Here are some ways you can create a safe space when you are coaching a member of your team:

• Before the coaching begins, establish the intent and focus of the coaching, your expectations for their participation and your goals for the coaching.

• Ask them what their expectations are for the coaching and what you can do to make it work for them.

• Set the ground rules for your coaching sessions including how long you will coach, how long your coaching meetings will be, if they will have action items resulting from each coaching meeting and any boundaries for the coaching relationship.

• See yourself as a coach when you are meeting. Do not have side discussions about other aspects of your work together. You are there to create a space of motivation, support and encouragement for them to move forward.

• Make sure your feedback is constructive and periodically ask for their feedback on how the coaching is going for them.

• Acknowledge their progress, when warranted.

It is a delicate balance to be a person’s manager and to develop a safe coaching space. It deserves some critical thinking on your part. You can always incorporate coaching tools and techniques in your managing. However, when you enter into a coaching relationship with a team member you are in another territory and must define it. Another consideration involves the purpose of the coaching. Coaching intended to correct deficiencies and improve performance at a basic level is different than coaching to build skills or assist a team member in moving up in the organization. For some coaching, you may not be able to establish a completely safe space. Think about what safety you can and cannot offer, depending on the individual situation.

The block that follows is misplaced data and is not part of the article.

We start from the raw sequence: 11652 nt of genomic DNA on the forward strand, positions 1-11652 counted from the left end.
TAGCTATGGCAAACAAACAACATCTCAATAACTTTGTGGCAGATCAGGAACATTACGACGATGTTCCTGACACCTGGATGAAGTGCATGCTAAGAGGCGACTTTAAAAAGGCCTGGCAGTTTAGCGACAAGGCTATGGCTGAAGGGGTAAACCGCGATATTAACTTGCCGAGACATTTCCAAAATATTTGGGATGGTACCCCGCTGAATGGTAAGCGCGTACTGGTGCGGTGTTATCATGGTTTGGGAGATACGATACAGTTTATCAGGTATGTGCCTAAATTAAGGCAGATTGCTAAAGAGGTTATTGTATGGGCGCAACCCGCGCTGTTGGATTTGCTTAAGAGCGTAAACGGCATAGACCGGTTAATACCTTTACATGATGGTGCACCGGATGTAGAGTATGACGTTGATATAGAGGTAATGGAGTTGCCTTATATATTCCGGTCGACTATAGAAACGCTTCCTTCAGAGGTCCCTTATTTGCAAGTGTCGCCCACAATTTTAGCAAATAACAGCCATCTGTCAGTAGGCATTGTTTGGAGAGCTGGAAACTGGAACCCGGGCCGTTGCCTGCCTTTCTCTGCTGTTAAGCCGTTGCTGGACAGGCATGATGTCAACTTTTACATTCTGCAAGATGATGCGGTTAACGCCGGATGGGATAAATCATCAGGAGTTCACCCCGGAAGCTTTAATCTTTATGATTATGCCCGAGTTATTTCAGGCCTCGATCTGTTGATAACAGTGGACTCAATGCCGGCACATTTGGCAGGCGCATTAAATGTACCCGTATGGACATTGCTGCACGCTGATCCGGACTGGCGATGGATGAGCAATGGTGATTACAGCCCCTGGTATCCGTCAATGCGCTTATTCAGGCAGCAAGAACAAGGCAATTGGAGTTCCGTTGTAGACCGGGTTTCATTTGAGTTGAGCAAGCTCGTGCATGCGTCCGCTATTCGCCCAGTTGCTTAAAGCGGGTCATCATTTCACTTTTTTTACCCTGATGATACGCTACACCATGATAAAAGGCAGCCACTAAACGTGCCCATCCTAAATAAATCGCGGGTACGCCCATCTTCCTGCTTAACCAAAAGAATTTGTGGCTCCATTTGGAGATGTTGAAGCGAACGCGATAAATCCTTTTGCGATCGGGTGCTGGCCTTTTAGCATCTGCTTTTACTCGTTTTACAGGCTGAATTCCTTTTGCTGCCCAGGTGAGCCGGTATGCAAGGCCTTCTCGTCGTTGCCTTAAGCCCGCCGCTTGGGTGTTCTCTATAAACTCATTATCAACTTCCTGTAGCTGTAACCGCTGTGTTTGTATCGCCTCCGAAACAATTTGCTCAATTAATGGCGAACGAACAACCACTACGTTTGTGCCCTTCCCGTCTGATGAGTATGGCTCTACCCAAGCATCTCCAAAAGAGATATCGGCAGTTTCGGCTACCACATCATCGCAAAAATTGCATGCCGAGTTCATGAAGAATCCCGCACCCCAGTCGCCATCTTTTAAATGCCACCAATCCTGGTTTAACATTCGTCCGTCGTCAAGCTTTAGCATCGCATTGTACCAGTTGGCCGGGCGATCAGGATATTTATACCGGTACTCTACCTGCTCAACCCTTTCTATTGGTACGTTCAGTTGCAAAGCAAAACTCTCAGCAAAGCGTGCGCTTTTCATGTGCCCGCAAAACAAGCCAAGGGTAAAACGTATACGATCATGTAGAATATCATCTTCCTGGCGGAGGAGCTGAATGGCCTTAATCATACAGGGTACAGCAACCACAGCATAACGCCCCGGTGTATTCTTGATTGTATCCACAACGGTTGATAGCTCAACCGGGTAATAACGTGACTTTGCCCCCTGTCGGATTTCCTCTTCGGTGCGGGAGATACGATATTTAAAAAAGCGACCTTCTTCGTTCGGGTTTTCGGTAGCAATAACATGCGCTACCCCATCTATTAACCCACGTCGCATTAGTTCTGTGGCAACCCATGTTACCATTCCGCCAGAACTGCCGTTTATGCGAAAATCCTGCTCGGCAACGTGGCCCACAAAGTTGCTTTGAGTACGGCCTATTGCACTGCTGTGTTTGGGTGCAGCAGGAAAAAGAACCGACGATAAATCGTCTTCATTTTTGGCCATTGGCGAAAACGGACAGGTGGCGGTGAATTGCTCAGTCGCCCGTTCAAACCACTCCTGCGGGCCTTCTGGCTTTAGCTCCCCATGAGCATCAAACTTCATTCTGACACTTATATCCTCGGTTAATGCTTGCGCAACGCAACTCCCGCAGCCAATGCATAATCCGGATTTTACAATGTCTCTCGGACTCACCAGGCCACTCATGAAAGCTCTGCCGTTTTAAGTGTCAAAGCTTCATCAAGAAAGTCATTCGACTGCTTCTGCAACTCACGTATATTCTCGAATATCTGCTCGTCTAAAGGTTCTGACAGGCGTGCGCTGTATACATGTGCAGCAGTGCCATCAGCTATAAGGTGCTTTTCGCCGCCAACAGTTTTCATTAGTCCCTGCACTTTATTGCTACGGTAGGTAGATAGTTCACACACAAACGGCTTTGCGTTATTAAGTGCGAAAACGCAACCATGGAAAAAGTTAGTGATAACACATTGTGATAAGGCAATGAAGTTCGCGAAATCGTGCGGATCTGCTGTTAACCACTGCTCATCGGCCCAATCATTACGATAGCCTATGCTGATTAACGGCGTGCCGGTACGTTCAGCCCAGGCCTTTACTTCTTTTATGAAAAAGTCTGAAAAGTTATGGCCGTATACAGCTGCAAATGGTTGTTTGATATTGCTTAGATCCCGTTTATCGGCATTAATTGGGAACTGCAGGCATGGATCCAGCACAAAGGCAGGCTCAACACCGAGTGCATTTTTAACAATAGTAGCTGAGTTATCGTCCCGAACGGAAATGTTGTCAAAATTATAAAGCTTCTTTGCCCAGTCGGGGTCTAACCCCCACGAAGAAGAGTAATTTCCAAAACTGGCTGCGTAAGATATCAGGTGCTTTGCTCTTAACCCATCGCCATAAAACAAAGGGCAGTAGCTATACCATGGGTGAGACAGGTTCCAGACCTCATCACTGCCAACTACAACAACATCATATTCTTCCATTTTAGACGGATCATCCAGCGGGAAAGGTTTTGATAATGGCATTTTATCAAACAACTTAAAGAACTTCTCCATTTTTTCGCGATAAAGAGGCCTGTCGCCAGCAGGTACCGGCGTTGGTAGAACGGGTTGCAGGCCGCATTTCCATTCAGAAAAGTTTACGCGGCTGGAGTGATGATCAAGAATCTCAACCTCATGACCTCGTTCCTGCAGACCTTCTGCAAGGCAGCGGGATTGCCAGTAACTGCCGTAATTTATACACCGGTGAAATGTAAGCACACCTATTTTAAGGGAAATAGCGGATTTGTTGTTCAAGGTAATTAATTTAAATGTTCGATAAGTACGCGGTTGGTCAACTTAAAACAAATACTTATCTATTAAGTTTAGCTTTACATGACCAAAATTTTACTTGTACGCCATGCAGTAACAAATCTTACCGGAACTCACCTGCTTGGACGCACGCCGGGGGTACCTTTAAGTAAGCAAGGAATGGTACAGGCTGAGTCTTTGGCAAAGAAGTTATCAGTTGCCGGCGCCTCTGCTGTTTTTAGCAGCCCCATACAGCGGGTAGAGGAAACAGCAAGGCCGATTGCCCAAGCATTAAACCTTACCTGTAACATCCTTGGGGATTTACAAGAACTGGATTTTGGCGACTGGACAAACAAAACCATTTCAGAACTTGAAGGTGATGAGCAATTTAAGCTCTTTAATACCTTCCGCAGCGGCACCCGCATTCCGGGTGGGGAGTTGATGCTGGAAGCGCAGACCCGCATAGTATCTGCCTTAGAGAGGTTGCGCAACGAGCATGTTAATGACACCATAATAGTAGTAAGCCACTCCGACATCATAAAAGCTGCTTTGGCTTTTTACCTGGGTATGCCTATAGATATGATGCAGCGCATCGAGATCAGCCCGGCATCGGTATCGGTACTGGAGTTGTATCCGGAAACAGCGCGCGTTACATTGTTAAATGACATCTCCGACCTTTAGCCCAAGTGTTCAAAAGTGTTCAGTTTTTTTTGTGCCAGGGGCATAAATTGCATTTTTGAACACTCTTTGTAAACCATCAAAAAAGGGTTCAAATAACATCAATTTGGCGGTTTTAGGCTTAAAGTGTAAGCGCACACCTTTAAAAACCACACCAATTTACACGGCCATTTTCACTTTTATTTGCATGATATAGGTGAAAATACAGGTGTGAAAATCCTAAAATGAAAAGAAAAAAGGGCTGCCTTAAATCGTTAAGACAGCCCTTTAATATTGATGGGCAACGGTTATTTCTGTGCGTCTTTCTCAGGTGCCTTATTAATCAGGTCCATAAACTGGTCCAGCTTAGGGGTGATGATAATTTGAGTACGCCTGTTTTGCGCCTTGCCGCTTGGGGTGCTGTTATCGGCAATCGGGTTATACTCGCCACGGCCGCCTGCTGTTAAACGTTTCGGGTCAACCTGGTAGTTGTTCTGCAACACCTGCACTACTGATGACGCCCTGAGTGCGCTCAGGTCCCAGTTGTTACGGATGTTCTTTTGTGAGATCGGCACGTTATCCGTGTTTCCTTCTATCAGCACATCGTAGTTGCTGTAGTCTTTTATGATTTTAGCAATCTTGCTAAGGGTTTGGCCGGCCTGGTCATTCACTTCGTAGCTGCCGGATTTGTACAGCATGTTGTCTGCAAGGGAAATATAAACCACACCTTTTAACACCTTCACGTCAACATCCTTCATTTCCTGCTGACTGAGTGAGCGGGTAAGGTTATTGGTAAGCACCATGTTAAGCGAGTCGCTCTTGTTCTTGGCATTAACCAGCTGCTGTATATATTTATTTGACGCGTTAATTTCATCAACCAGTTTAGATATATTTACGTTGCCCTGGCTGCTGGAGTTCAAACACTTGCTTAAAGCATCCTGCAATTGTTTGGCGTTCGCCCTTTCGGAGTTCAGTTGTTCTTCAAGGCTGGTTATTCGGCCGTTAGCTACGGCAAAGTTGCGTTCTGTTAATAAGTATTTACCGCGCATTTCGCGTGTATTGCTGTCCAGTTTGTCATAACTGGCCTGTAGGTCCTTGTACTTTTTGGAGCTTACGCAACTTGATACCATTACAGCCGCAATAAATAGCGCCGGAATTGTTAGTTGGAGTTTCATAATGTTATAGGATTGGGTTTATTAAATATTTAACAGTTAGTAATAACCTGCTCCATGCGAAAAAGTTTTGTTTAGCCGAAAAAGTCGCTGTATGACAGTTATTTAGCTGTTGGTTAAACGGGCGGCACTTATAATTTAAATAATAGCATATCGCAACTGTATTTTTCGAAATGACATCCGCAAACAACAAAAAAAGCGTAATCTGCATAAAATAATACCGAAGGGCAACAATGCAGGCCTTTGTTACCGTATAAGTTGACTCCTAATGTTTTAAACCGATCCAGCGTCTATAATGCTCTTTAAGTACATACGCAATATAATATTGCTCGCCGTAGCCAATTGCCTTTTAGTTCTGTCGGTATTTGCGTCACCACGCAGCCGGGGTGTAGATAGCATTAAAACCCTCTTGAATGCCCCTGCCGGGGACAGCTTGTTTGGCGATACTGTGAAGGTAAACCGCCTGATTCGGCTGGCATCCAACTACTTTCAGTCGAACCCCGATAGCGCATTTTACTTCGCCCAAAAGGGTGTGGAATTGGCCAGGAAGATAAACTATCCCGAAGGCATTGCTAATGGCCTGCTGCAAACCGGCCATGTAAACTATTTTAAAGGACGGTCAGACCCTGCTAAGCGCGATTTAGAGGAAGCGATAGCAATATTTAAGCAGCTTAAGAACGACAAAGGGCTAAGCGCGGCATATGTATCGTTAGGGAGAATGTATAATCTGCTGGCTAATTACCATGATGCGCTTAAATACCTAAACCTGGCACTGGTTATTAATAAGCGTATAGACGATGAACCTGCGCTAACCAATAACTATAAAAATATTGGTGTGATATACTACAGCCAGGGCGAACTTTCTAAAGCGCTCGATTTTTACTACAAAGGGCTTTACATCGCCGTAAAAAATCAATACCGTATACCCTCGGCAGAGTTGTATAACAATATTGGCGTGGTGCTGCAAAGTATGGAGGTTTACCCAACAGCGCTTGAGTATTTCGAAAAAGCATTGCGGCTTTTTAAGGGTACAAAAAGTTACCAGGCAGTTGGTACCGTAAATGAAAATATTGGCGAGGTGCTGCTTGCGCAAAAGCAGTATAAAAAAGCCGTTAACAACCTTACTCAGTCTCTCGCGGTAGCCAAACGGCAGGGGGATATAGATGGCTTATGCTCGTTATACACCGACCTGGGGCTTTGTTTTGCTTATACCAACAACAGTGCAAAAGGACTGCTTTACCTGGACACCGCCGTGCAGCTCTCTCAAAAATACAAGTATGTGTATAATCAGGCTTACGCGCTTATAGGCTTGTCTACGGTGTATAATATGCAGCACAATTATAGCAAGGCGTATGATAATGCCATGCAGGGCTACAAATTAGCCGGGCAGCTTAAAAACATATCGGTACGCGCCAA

With safety a part of it, coaching can be a powerful tool helping managers and their teams to excel.

photo: Vencib |


Manager Coaching Skills: Keeping The Focus On Them

When coaching a team member, it may seem elementary to say keep the focus on them. In practice, however, you can easily drift away. What does keeping the focus on them in your coaching entail?

• Accepting that the coaching session is all about the person you are coaching, not about you or others in your team

• Actively listening to what they are saying and also hearing what is not being said. For example, by being aware of their body language

• Only bringing in stories or examples that are directly relevant to where you are leading the conversation (it is sometimes hard not to want to relate your own similar experiences, but this is about them and such stories or examples have to further the direction you want to go in as a coach or they can be a distraction for both of you)

• Being very clear for yourself on what the purpose, goals and desired outcome of the coaching relationship are and what benefits you want it to bring to them, your team and your organization

By keeping the focus on the person you are coaching, you will greatly enhance the probability of a successful coaching relationship and great results for both of you.


photo: digitalart,